In Treatment, Week 1

In Treatment -- the first week

So now we have seen Paul with each of the four patients and also seen him with Gina -- his therapist/supervisor/sounding board. Themes emerge.

 ~~ Laura with her disappointment in Andrew and her infatuation with Paul

 ~~ Sophie who cannot put into words what she is suffering at the hands of her coach and father

 ~~ Alex who has no room in his sense of himself for the pain and horror of having done great harm in service of his mission

 ~~ Jake & Amy whose unborn child is the container for their discontent and product of their ambivalence about each other

 ~~ And Paul whose patients set him swimming in a sea of painful feelings which underline his own -- in his marriage and with Gina.

Love and longing and disappointment and sex  and fear and anger -- the stuff of therapy. 

There has been an extended discussion in the comments to my post on the first episode, not surprising given that Laura's declaration of love for Paul touches on a lot of issues. I liked what Gina suggested last night -- that yes, erotic transferences are common, but when the therapist experiences problems handling one or has a strong response, that is an indicator of an issue within the therapist, most often in his own marriage. And this is why Gina repeated several times that Paul needs to get help, i.e. supervision, on this, because his own marital issues make the risks of mishandling or even acting out with his patient higher than usual.

In Treatment -- Paul

I wish it were more common that therapists chose to be in therapy themselves, but surprisingly it is less common than most people think. It is not a requirement of licensure or training, except for psychoanalytic training. So I am pleased to know that Paul has his own therapist, Gina, played by Diane Wiest.

The episode opens as he returns to therapy after an absence of some time. Right off the bat Paul sits in the therapist's chair, which subtly suggests to us that it is not so easy for Paul to return. Gina has retired following the death of her husband. At Gina's gentle prodding, Paul begins to talk about what has brought him back -- he says he is struggling with his weight and is having another mid-life crisis, referring to one when he was 30 and another when he was 40. And finally he gets to the reason for calling Gina again -- that he is losing his patience with his patients, feeling burdened by them, annoyed. He refers to Jake and says he really got under his skin -- and if we listen between the lines, we can guess that there is something similar between his marriage and Jake & Amy's. And Laura and the erotic transference. He ruefully says that if patients could see what therapists really think and feel, they would head for the hills. He tells her he is feeling anxious before sessions.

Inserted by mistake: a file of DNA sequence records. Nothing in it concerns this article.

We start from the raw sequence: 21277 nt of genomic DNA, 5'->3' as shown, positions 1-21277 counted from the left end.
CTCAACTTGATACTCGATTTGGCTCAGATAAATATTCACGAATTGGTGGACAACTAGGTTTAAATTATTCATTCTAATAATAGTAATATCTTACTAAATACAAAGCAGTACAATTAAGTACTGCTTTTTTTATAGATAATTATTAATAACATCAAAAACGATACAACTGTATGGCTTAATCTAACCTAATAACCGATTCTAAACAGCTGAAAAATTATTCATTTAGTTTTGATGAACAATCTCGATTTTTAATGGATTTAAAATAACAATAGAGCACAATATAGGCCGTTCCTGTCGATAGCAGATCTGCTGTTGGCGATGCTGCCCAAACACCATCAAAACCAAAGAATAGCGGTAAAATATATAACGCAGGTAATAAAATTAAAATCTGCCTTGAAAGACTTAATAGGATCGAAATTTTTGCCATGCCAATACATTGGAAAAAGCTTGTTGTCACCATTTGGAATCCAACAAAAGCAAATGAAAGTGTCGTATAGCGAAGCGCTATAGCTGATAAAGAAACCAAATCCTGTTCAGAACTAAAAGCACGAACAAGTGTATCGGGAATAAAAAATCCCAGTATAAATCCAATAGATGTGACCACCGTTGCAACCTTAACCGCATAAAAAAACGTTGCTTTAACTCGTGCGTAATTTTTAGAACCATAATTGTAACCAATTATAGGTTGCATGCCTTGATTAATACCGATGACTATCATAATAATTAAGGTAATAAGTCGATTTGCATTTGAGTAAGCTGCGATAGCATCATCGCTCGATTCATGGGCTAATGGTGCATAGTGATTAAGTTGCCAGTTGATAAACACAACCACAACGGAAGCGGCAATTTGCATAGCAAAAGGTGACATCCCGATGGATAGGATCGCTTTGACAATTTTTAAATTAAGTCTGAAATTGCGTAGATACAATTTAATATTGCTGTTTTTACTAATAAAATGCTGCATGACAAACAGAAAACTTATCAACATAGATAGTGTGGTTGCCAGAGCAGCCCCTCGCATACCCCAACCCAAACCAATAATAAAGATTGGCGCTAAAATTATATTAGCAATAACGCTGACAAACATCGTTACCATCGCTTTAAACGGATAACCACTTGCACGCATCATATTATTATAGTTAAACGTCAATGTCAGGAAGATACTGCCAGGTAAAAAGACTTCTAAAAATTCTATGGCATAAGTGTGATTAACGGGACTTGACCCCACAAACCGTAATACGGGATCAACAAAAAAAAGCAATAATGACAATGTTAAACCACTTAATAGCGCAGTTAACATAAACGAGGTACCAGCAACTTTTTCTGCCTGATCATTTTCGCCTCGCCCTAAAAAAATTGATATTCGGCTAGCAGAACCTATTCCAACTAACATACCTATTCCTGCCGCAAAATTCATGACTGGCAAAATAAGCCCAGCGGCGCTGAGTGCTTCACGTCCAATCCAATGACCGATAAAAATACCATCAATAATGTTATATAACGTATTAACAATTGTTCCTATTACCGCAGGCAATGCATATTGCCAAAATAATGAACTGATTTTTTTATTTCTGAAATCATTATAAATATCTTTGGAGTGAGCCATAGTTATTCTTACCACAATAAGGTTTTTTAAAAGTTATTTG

In Treatment-- Jake & Amy

Today we meet Jake and Amy. Jake is restless and agitated because he has arrived for the appointment with Paul and Amy has not. He paces, makes calls trying to find her. Jake does not want to stay and begin without Amy. Amy finally arrives. 

This is their third session and Paul observes that Amy has been late each time. Jake interrogates Amy about where she was, clearly suspecting that she is keeping a secret from him. And then it emerges -- they are there trying to decide whether or not to have an abortion and he suspects she has finalized the plans. So among other things, this couple is struggling over whether or not to have another child, Amy's fears that she cannot do it, and Jake's desire to proceed. But they are each enacting the other's ambivalence.

Now, I rarely work with couples; I find it less satisfying than working with individuals. To me, with couples it feels like there are too many people in the room -- the couple and all of the shadow couples in their lives that they bring with them. And I simply do not feel as well equipped to deal with them as I do with individuals. So, I confess I had less investment in this episode and found it less engaging.

In Treatment-- Sophie